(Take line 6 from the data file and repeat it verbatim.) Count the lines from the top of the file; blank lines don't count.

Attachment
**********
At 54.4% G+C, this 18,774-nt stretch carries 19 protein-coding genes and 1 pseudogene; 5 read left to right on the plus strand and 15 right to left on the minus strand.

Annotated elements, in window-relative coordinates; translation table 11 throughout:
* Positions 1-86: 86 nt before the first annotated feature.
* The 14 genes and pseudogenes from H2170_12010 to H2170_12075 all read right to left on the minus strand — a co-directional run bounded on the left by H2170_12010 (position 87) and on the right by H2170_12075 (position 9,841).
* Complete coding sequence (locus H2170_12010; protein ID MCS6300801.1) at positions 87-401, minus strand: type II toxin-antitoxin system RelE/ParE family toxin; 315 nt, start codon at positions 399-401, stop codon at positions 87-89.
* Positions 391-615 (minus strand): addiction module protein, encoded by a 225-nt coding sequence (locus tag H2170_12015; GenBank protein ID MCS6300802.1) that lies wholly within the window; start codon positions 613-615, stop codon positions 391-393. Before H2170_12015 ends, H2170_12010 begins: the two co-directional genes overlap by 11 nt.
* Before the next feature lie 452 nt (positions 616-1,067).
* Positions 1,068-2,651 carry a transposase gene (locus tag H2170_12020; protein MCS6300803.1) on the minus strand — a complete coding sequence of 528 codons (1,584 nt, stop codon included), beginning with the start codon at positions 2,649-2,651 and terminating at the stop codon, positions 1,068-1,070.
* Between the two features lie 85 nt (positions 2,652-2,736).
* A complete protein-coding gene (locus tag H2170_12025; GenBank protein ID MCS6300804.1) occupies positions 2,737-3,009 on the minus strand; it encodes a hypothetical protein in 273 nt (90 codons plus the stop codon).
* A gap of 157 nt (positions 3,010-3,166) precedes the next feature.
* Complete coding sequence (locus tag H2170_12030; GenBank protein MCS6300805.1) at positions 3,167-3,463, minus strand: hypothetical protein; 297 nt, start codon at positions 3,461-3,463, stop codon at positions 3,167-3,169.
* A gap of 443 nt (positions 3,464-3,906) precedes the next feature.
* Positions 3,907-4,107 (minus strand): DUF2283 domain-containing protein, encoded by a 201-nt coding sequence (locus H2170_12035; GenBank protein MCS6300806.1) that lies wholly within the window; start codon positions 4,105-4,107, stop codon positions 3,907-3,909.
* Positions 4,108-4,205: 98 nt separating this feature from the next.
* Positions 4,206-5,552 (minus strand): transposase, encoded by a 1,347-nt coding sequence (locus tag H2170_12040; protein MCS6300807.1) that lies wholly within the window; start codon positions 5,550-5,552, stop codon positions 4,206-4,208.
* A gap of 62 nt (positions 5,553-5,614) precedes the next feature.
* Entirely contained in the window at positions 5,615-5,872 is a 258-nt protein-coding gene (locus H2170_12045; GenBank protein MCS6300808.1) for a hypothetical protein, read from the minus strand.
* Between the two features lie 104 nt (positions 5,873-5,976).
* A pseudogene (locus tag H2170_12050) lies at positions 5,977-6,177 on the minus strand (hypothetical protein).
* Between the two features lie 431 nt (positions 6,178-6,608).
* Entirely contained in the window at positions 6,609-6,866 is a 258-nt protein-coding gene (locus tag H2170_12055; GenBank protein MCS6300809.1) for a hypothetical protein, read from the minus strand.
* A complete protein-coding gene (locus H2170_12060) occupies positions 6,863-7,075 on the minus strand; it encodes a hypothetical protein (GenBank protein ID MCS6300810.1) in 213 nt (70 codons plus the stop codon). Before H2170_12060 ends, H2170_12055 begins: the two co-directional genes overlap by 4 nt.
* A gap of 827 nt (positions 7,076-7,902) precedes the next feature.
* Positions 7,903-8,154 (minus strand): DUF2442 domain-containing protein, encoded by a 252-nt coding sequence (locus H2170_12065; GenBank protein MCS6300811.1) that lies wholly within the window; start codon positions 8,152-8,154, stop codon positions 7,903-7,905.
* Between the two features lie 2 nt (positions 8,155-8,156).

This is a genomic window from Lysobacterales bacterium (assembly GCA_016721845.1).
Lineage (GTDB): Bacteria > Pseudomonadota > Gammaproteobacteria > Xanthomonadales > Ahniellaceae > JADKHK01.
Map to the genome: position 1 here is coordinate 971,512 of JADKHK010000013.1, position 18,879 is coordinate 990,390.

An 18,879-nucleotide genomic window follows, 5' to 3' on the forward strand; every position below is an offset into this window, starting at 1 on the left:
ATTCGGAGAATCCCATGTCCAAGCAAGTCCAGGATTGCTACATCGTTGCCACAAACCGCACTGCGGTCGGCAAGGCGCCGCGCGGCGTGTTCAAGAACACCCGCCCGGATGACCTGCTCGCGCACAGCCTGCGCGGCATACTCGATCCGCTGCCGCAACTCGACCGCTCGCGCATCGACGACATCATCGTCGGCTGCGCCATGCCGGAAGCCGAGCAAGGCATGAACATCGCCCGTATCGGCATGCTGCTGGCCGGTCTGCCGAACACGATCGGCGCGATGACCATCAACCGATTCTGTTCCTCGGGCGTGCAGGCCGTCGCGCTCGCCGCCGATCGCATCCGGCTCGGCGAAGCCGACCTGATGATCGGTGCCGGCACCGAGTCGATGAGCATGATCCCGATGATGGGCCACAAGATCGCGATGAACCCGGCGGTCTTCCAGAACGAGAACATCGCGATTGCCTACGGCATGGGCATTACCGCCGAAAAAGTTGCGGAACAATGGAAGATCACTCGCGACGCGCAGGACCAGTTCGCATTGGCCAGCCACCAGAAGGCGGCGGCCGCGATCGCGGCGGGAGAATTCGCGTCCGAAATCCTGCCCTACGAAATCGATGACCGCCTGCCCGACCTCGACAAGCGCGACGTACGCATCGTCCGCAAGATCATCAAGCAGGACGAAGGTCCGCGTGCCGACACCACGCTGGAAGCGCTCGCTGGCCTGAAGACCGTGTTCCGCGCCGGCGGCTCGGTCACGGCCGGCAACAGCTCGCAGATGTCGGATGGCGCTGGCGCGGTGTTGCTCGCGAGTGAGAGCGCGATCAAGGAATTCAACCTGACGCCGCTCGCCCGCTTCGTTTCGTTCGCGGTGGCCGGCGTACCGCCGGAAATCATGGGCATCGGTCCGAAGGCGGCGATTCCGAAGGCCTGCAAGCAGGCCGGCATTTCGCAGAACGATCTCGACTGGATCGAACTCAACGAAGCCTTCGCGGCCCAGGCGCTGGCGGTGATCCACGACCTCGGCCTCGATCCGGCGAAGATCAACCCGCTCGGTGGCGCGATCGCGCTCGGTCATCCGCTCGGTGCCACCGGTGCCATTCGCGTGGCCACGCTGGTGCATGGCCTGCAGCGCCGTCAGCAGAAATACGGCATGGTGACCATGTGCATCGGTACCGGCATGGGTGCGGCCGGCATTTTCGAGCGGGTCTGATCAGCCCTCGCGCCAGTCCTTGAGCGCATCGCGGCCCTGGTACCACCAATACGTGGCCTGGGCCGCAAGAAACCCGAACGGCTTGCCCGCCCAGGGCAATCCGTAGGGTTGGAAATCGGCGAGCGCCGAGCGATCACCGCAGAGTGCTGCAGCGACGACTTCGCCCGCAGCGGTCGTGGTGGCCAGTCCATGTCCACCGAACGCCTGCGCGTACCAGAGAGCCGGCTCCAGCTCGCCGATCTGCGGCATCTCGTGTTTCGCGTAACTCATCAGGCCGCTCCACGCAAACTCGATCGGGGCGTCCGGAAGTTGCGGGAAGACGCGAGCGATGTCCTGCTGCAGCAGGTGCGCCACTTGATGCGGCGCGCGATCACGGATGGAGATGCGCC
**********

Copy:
* Positions 391-615 (minus strand): addiction module protein, encoded by a 225-nt coding sequence (locus tag H2170_12015; GenBank protein ID MCS6300802.1) that lies wholly within the window; start codon positions 613-615, stop codon positions 391-393. Before H2170_12015 ends, H2170_12010 begins: the two co-directional genes overlap by 11 nt.